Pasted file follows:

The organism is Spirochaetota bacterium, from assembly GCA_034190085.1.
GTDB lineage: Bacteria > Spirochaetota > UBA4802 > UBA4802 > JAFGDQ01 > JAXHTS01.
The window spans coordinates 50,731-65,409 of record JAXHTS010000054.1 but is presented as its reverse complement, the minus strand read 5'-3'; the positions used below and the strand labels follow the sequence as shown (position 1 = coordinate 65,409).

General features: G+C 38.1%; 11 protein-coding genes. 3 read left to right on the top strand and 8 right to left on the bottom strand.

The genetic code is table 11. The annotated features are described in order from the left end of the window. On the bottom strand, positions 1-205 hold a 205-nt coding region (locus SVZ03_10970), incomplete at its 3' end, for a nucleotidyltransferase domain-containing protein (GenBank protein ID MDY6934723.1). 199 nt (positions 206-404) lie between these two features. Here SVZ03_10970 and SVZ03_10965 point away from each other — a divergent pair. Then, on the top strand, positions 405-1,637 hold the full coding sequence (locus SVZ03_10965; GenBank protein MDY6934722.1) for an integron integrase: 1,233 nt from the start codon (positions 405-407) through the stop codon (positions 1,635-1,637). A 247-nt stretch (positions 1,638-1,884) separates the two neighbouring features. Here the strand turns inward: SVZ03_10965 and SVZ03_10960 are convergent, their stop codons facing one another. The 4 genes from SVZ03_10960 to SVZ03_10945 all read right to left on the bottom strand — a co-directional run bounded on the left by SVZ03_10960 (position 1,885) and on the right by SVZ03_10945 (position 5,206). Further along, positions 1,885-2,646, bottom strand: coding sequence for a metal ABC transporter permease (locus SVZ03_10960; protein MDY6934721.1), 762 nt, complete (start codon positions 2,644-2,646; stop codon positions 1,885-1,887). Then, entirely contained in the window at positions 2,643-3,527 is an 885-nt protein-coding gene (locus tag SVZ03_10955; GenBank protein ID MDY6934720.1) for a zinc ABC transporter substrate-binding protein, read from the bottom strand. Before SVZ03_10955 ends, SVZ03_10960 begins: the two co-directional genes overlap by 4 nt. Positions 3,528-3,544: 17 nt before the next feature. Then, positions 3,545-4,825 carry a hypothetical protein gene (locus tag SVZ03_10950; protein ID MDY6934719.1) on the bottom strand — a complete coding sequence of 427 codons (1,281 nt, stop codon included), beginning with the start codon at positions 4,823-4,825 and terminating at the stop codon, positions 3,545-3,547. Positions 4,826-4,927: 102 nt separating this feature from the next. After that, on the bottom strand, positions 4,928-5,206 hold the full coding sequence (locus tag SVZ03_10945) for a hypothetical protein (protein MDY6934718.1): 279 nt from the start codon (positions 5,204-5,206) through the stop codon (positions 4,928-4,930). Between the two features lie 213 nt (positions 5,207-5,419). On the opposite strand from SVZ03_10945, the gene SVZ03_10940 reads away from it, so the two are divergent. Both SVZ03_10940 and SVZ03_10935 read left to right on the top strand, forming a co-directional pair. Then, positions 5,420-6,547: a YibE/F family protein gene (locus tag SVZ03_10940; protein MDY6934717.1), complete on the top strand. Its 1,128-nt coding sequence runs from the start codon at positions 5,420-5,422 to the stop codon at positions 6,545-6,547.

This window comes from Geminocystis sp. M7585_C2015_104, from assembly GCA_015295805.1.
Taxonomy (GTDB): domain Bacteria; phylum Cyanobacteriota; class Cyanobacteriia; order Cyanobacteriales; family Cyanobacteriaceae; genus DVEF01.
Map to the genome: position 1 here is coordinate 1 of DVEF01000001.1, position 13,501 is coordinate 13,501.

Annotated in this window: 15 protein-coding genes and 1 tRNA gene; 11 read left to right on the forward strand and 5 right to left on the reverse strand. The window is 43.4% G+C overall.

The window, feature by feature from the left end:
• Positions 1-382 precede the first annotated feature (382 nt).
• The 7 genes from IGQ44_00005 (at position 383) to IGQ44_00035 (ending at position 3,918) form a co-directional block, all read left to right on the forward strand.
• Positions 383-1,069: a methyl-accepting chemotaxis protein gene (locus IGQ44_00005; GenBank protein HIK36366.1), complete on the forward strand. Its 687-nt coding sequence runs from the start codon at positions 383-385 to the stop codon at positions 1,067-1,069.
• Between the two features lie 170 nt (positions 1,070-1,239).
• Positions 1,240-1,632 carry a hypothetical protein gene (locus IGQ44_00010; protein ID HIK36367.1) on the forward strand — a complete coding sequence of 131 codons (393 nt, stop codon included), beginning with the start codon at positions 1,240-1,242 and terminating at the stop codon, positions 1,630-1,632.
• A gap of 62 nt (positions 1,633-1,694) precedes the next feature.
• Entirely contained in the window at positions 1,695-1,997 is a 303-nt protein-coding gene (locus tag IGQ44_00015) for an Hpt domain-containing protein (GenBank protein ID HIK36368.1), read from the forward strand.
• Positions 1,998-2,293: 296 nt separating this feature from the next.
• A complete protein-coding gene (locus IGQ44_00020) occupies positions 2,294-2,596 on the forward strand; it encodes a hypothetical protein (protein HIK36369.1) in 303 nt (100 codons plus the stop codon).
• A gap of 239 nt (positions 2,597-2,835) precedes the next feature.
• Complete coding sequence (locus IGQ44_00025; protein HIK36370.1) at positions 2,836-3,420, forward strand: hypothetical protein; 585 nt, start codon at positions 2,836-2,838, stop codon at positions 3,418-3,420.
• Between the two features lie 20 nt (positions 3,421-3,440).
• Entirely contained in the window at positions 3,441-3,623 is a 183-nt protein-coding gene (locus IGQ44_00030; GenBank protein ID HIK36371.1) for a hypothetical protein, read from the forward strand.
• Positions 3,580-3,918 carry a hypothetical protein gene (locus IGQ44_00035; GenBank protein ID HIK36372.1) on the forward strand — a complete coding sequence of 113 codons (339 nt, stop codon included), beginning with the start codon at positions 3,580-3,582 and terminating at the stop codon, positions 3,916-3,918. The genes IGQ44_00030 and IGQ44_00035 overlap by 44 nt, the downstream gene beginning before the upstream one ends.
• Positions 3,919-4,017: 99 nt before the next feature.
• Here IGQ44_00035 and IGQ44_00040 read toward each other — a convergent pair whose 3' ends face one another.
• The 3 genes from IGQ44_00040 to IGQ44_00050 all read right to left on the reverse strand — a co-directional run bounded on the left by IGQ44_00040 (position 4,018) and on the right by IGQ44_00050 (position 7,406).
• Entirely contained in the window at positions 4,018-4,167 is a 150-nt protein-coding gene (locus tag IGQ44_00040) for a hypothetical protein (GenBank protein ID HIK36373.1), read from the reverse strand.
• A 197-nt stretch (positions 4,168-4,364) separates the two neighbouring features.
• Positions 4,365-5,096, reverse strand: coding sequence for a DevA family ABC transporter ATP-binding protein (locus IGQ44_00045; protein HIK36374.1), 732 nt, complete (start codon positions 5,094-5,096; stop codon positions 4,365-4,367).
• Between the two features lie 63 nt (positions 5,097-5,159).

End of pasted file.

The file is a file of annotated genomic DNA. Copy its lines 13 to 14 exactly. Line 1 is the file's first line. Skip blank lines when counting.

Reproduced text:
• Positions 383-1,069: a methyl-accepting chemotaxis protein gene (locus IGQ44_00005; GenBank protein HIK36366.1), complete on the forward strand. Its 687-nt coding sequence runs from the start codon at positions 383-385 to the stop codon at positions 1,067-1,069.
• Between the two features lie 170 nt (positions 1,070-1,239).